Over the past few years, the world of eCommerce payments in North Asia has evolved dramatically. Between smartphones, super apps, and a booming middle class, the continent has gone from emergent to front runner in the eCommerce world in just a couple of years.
Let’s put this into perspective, Asia alone is forecasted to bring in more than $1.3 trillion in revenue from digital payments this year. Meanwhile, the United States, with its mixed methods of payments, brings in over $602bn.
It’s this growth in the eCommerce space that partly explains why Asia is on track for a CAGR of 8.9% until 2024.
These comparisons are enough to make any business see that now is the time to enter the fray. And now is the perfect time to do it.
While we would be remiss in stressing to you the need to do your homework before diving into any new market, we at Unlimint have our own concise answer to the question of how to succeed in eCommerce in Asia…
And the answer is in the payments.
The Dawn of the Digital [Wallet]
One of the reasons Asia has pulled so far ahead of its global counterparts is its adaptive attitude towards people and their payments of choice.
When looking across the continent, as a whole, 50% of all transactions in Asia come from domestic digital wallets and especially ‘super-apps’ like WeChat.
WeChat, for example, has managed to cultivate a user-base of 1.1bn, with its payments app used by hundreds of millions of these same users in China, Hong Kong, Singapore and beyond.
Smartphones and digital wallets have been the best solution for plugging in a population that otherwise has scant access to a conventional bank. And, as far as trends go, digital wallets and super-apps are ones that have spread like wildfire across the continent.
For every country in Asia, there are three or more domestically popular digital payment methods that people use on an all-too-frequent basis.
We’re hoping that, by this point, you’re coming to understand what exactly your business needs to do to really set itself apart?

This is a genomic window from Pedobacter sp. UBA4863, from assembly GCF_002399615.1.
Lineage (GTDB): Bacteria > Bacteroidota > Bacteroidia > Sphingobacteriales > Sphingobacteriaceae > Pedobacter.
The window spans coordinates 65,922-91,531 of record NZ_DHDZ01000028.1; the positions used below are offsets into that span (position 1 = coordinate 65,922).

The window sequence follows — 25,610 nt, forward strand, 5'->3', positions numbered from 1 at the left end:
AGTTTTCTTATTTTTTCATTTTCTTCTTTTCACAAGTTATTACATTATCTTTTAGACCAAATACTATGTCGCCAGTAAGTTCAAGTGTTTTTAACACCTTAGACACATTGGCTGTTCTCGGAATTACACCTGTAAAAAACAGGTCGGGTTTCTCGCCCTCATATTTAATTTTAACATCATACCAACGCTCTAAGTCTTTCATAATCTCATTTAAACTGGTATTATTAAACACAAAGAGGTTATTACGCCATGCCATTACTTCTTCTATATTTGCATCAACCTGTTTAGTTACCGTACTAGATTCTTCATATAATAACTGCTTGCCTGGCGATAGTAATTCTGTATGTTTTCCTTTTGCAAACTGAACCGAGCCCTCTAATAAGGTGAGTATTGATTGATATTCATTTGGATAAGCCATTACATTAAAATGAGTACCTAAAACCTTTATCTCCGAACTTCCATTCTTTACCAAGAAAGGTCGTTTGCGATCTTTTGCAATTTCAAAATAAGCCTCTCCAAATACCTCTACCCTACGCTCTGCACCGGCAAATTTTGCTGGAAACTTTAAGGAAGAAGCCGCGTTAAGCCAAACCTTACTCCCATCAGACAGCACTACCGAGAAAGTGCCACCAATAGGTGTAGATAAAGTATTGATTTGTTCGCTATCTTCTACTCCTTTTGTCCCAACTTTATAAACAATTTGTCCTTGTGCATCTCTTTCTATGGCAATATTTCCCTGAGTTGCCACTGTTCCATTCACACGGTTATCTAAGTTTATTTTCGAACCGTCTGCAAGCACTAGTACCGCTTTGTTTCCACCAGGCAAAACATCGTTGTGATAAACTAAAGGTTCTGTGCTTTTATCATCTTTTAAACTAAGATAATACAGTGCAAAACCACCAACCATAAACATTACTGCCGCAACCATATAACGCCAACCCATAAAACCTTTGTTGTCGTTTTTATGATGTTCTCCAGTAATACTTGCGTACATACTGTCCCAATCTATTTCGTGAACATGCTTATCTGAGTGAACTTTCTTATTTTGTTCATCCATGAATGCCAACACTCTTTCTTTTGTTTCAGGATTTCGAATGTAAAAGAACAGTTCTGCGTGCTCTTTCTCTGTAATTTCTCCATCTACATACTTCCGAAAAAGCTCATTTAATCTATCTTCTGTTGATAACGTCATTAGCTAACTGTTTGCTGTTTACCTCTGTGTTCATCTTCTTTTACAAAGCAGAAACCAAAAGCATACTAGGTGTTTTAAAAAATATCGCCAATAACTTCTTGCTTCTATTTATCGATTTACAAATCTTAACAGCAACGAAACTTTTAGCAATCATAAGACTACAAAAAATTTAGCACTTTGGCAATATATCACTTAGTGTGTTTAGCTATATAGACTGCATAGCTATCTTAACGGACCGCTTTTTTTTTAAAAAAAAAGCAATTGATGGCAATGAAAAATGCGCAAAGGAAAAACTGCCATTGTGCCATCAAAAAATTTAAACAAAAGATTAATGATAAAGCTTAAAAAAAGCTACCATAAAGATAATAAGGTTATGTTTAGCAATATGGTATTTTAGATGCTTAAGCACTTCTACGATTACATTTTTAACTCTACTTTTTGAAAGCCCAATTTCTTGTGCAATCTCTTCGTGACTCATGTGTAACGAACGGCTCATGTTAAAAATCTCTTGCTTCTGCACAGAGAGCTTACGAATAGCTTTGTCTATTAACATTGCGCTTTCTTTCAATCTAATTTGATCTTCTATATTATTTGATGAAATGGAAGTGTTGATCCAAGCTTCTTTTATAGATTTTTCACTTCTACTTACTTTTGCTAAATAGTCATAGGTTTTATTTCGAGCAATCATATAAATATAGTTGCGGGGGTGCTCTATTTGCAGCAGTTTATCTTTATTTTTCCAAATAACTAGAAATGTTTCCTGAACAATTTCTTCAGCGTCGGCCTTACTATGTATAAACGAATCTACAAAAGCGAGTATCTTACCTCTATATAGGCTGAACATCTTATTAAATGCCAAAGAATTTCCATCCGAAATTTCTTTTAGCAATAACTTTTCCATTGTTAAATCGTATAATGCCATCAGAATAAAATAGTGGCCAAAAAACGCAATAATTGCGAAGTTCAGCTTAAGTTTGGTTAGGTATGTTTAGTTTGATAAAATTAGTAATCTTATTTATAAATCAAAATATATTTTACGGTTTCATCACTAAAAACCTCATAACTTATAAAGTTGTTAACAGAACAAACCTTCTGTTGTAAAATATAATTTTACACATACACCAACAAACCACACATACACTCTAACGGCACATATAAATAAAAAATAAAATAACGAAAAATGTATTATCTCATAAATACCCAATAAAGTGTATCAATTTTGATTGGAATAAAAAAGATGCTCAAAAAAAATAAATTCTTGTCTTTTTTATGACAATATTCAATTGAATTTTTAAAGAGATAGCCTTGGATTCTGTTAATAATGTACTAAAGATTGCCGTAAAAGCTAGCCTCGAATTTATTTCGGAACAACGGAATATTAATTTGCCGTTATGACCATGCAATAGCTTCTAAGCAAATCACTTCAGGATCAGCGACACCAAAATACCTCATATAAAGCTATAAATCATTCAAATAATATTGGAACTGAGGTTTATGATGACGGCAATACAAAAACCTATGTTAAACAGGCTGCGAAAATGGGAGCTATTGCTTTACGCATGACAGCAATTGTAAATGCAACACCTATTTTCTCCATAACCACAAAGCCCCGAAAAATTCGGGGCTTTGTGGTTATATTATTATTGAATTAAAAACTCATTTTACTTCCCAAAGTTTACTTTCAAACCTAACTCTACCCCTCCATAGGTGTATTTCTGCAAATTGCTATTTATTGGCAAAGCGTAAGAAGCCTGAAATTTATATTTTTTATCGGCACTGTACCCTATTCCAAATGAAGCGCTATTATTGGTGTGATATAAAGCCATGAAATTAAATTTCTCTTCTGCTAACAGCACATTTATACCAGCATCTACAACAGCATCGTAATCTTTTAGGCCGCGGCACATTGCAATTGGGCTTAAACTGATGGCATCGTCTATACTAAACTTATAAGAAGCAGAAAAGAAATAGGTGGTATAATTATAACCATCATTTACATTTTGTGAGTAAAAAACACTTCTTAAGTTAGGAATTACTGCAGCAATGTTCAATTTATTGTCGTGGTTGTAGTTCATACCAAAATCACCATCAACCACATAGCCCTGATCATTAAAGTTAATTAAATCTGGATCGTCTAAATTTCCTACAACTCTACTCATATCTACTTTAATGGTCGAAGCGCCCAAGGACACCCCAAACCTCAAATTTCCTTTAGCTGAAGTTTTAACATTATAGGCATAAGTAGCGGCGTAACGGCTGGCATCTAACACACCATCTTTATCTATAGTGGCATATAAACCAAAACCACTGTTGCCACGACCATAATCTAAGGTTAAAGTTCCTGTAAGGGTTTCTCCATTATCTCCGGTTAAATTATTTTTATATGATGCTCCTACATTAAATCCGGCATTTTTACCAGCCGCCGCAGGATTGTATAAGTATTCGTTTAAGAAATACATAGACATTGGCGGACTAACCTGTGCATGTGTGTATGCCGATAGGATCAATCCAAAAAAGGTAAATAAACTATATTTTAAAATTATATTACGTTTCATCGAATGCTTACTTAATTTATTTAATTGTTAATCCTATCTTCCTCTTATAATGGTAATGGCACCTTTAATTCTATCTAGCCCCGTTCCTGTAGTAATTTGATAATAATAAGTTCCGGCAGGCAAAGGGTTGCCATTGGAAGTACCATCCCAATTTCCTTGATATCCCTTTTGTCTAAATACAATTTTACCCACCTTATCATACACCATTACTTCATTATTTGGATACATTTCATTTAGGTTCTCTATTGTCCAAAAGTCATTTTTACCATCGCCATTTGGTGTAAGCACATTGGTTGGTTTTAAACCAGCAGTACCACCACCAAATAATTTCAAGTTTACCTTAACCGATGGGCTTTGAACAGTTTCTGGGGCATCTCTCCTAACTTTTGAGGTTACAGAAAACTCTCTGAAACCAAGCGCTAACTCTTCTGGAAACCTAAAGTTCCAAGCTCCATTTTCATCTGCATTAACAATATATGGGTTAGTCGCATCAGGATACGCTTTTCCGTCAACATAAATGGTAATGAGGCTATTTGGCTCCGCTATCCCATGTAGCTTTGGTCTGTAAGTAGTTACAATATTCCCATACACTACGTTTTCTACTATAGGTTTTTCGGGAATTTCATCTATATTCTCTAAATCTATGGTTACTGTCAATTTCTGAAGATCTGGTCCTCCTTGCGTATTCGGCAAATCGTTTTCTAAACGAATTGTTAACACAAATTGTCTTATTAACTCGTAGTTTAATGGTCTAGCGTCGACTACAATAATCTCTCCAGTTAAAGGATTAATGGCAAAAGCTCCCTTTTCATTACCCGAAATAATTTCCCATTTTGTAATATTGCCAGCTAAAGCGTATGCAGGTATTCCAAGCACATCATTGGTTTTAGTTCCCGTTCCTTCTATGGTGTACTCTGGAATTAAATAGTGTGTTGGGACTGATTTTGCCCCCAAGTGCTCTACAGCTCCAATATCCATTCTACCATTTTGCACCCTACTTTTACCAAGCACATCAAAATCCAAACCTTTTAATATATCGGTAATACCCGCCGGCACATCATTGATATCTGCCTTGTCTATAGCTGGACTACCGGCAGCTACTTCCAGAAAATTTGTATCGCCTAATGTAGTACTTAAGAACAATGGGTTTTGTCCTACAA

One word – Agnosticism.
Recipe for Success: Go Payments Agnostic
With digital wallets making up a sizeable and growing proportion of the Asian eCommerce market, businesses will need to do their homework on the following:
- Where exactly on the continent they want to do business
- How their customers like to pay
Businesses that aren’t able to really ‘get’ their potential customers inevitably won’t, not now, not ever. And really, who could blame them? As a consumer and individual, we all have our preferences.
So when businesses look to expand, finding out the most popular payment methods can be the difference between sink and swim.
As far as what these payment methods are, there are plenty that consumers will gravitate towards, regardless of where they are. When developing a business model, companies should have these two points in mind:
- Customers love their domestic payment methods.
- Customers these days expect a seamless, simple payment and checkout experience.
At Unlimint, payment agnosticism is something that we understand distinctly, and strive to fulfil constantly with our customers.
That’s why we cover thousands of different payment options, from the internationally known, to the domestically popular payment solutions and currencies.
In practice, this means that when a customer from Hong Kong accesses your site, they’ll be able to pay using anything from credit/debit to WeChat or any number of domestic payment solutions.
Being in an industry where cart abandonment rates can be as high as 70%, throwing over to your customer the flexibility to pay the way they want is a serious game-changer.
At Unlimint, we empower businesses by providing them with payments that go beyond borders, allowing them to realise their true potential in such a rapidly evolving region.
Author – Robin Koh – Head of Operations (APAC), Unlimint
Boasting a long-spanning career of more than 15 years within the payments industry, Unlimint’s Head of Operations in APAC – Robin Koh – knows exactly what does and doesn’t work for industries in and out of Asia. In addition to his time in the payments world, Robin holds an in-depth knowledge of payments within the travel and airline industry.